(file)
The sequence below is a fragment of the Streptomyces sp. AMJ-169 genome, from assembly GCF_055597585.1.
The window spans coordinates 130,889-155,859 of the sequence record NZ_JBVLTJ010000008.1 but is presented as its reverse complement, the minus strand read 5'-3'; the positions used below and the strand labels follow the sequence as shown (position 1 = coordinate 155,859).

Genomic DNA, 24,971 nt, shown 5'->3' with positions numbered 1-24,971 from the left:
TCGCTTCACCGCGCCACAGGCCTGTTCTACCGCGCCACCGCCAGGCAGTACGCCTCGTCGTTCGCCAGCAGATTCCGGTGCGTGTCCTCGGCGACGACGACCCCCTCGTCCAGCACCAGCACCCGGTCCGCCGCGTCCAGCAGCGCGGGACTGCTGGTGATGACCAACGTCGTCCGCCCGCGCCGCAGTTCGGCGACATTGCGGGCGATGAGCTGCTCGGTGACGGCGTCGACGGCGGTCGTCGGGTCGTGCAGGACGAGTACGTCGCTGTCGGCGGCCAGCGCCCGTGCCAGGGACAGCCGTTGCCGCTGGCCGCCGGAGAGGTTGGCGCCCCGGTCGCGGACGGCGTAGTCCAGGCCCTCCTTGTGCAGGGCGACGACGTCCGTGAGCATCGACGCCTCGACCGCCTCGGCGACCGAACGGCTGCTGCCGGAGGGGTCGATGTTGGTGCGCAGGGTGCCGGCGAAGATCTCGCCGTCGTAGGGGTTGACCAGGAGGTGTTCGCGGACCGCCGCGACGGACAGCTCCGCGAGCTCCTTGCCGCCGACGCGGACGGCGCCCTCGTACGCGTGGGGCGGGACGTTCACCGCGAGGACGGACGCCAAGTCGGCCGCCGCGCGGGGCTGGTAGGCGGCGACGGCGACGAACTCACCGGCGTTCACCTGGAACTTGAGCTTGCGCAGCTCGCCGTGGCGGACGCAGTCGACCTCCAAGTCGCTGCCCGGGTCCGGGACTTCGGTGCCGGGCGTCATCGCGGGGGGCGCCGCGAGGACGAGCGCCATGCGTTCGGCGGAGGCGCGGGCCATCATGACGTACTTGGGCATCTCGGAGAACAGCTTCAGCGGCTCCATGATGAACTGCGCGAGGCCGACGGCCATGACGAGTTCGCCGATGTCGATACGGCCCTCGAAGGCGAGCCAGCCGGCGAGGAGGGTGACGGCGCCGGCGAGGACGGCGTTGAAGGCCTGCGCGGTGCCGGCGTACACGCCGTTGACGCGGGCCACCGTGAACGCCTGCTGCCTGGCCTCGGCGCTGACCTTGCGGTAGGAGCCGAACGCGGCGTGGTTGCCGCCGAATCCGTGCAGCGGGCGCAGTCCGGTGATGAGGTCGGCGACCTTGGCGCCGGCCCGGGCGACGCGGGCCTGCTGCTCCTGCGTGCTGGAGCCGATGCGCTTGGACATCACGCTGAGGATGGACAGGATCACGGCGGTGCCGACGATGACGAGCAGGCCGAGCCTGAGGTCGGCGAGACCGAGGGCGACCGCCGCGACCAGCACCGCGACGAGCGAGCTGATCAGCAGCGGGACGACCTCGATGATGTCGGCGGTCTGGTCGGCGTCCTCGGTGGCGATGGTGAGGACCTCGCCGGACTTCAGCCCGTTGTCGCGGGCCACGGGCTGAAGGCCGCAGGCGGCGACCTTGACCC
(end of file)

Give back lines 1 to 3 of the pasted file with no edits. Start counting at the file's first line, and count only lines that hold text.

The sequence below is a fragment of the Streptomyces sp. AMJ-169 genome, from assembly GCF_055597585.1.
The window spans coordinates 130,889-155,859 of the sequence record NZ_JBVLTJ010000008.1 but is presented as its reverse complement, the minus strand read 5'-3'; the positions used below and the strand labels follow the sequence as shown (position 1 = coordinate 155,859).

Genomic DNA, 24,971 nt, shown 5'->3' with positions numbered 1-24,971 from the left: